As I’ve worked to distill down what my message is to the world, the phrase that keeps popping into my mind is “remembering what it is to be human”. This might sound strange – of course we are all human, here having a human experience. When I think about this phrase, however, it evokes something deeper, something foundational, ancestral and maybe even ancient. This phrase drops me into earth-consciousness. When I hold it in my mind, I can almost feel my roots going into the ground and hear the voices sharing story around the fire. For me, remembering what it is to be human means connecting to more traditional and ancestral ways of knowing and being that provide meaning and help us feel our place within the physical and spiritual world. These kinds of practices have the power to give us a profound sense of connection, and with that, allow us a true sense of self and our humanity. By participating in life in this way, we receive the antidote for the emotional and spiritual malaise that plagues modern life and find our way back to our roots, grounding into meaning, value, gratitude and joyful fulfillment.
So, what are these practices that help us remember how to be human? Some are so incredibly simple, yet have been rooted out of our daily experience, often because we are just so busy, in both body and mind. Consider the simple act of connecting to the natural world. In so doing, you open up to so many things. First, you give yourself a moment of stillness and presence in a life that is likely constantly in motion. Second, you feel your connection to the world around you – a connection that often goes unacknowledged and unappreciated, but one in which you are inextricably enmeshed everyday of your life. Third, you are likely to notice and appreciate what is around you, giving yourself the deeply nourishing and, literally, mind and body altering experience of gratitude, and maybe even reverence, awe or wonder. And fourth, if you are even a little bit open, you may begin to tune into the spiritual– both your own knowing, wisdom and guidance and the more etheric and spiritual aspects of the nature you are observing. And then, bam!, your consciousness expands and perspective shifts. All of this can happen in a moment.
Other practices that connect us to our humanness may take a bit more time, but still do not have to be complicated. I recently learned that the simple act of sitting around and gazing at a fire at night causes a chain of biochemical reactions in the body that triggers restoration and healing on many levels. Not kidding. Sharing food and singing with others can both lead to a release of oxytocin, the happy bonding hormone also released during orgasm. Walking barefoot on the earth, being around trees in a forest and exposing yourself to natural sunlight also all have profound effects on our neuro-chemistry, hormones and emotional and physical well-being.
Other ways of tapping in are slightly more involved. One of my favorites is ceremony. This is an ancient and deeply human practice that affects us on many levels. It brings us into presence. It allows us to feel seen, appreciated and connected. It gives us space to relate to and be in the spiritual. It offers a container for healing, transformation and a sense of the significance of life. It also expands our perspective and helps us see the big picture.
Many kinds of gatherings and celebrations are similarly significant in their ability to bring us together, create connections and change our perspective. Potlucks, celebrations, and seasonal festivities and gatherings, all hold us within the cycles of life and nature, giving us a sense of our place and the support that surrounds us. This is hugely important to our well-being on all levels. In addition, as we feel held and supported, we are then free to be authentic, open up and offer ourselves to others. We can do the work we are here to do and share our unique and healing light, without the need for fear, shame or hiding.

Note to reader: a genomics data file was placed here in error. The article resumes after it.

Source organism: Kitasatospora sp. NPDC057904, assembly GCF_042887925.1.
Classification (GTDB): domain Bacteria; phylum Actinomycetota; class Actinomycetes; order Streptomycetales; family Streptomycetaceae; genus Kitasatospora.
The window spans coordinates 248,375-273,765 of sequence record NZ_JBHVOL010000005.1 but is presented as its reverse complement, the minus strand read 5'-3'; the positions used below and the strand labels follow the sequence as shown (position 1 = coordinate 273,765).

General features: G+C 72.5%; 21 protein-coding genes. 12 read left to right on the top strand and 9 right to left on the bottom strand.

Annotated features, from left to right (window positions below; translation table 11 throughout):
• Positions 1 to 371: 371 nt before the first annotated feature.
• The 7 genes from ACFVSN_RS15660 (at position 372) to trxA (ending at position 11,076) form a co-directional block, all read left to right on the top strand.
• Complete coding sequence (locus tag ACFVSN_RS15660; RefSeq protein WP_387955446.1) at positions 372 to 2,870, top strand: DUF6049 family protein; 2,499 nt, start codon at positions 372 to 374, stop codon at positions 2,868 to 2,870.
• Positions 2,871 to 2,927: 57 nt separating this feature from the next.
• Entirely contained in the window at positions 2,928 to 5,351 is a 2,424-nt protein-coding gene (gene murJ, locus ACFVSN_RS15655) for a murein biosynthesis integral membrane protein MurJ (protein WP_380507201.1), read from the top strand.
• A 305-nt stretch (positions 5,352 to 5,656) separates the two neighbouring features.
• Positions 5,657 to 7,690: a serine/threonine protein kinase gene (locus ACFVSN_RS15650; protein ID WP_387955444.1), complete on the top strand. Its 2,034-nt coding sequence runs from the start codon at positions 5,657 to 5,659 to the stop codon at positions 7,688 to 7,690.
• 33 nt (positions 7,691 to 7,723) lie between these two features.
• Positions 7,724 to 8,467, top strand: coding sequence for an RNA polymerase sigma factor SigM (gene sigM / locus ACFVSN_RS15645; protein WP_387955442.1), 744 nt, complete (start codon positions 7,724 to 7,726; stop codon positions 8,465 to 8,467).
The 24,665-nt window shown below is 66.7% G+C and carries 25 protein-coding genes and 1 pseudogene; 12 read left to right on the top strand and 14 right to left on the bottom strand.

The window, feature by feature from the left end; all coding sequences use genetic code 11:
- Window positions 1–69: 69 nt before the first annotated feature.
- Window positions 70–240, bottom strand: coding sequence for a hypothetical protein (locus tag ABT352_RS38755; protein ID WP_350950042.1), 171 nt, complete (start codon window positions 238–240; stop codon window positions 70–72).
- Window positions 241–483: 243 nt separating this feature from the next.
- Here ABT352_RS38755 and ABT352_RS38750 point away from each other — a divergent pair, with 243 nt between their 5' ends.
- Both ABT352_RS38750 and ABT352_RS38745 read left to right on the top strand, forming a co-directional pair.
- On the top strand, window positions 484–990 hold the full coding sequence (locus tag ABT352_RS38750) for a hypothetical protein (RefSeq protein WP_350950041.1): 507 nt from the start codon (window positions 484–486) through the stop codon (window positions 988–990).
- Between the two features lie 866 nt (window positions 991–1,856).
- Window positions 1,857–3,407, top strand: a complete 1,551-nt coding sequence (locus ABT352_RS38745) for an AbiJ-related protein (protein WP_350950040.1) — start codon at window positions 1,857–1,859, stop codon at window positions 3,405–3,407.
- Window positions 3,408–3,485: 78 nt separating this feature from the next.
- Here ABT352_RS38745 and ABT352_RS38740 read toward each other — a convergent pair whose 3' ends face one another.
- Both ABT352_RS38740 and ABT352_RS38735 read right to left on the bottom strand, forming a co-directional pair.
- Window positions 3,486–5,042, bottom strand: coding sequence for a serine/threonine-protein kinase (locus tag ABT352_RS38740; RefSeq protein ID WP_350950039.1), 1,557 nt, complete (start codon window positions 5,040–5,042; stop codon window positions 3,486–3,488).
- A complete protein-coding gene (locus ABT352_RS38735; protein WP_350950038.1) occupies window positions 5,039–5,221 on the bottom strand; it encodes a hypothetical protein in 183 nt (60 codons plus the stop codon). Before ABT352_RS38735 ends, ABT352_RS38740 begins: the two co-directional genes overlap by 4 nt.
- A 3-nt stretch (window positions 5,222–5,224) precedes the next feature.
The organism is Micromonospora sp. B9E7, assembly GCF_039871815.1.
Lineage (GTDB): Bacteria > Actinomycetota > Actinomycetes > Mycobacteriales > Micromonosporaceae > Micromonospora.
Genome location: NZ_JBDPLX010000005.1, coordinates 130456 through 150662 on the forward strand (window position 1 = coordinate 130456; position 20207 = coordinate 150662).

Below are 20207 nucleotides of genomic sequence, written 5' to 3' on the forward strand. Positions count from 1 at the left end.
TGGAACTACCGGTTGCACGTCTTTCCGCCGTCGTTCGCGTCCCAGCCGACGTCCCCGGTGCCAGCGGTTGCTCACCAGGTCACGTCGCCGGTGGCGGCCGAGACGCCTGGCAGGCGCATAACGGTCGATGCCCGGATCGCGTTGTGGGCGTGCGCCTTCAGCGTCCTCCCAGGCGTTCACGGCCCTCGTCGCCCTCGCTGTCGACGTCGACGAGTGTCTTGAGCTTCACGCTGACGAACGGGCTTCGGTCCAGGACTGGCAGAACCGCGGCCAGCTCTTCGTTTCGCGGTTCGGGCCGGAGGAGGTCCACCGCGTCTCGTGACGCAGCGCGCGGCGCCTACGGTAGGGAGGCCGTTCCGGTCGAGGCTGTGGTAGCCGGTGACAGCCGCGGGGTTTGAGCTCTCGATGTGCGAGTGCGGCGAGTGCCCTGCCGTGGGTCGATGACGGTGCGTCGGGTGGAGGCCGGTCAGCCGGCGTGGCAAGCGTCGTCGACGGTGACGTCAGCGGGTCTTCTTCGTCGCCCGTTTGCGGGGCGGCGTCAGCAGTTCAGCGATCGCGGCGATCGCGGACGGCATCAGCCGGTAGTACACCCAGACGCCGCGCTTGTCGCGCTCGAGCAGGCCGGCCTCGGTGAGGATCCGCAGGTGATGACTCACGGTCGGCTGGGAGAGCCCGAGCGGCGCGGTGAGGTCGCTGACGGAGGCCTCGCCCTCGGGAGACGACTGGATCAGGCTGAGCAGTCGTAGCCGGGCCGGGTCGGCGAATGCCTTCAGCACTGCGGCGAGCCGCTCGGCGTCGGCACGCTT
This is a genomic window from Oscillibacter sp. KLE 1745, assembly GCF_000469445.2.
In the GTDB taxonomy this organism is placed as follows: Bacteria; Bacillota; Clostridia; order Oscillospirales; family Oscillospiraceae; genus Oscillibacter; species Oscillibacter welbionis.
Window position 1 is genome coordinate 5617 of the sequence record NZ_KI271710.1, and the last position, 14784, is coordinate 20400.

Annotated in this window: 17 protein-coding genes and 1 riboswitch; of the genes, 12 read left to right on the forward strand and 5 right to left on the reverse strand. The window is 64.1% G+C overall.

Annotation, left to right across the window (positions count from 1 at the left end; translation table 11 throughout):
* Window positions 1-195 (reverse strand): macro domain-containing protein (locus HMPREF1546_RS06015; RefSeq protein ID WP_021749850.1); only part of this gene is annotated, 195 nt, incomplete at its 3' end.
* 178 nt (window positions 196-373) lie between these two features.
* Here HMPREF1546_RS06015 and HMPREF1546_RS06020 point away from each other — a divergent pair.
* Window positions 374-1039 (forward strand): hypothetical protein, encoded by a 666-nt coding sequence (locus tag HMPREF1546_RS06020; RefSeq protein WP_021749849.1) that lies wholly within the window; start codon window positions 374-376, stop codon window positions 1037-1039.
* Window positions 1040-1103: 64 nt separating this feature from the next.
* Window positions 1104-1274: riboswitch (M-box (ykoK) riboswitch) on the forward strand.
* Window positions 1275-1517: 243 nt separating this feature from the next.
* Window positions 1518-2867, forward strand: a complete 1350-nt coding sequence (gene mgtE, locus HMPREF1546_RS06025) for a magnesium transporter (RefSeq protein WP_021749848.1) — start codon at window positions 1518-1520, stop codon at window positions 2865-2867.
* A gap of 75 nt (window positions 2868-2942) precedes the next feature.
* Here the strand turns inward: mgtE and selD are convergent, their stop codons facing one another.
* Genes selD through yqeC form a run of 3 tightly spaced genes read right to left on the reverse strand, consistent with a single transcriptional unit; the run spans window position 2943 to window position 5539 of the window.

One last practice I think deserves mentioning here is the long-standing human tradition of initiation and rites-of-passage. In a world where we often feel insignificant and unseen, where we nearly always lack confidence in ourselves and our abilities, this seemingly simple yet very powerful practice offers us the opportunity to be recognized and honored, held within the container of elders and community, and hopefully challenged just enough to engender a true sense of pride and accomplishment. As we as a culture have let important transition points go by unheeded and failed to recognize each other at significant moments, we have left each other adrift in life, unclear on who or where we are. This has led to some serious ramifications as we attempt to self-initiate through unhealthy means, substituting community-supported experiences with drugs, alcohol, violence, sex and consumerism. Reconnecting with practices that challenge, value and recognize us as we move through the phases of life, holding us within the container of community, allows us to reorient to our own value and connect us to the meaning inherent in each of our lives.
Remembering what it is to be human is essentially the story of reweaving ourselves into each other and the earth, and finding a deeper and more meaningful experience of life. As we root into these practices and this process, we remember who we are, and gain an expansive perspective on what life is really all about. In so doing, being here on earth becomes a much more rewarding and fulfilling experience, which is my wish for us all. Let’s tap into the wisdom of our humanness to find new levels of richness, joy and light as we create a better world together.
Hi! My name is Ashley and I'm a transformational healer, writer and artist. Here you will find articles on a variety of topics related to health and healing, conscious living and self-growth. Hope you enjoy!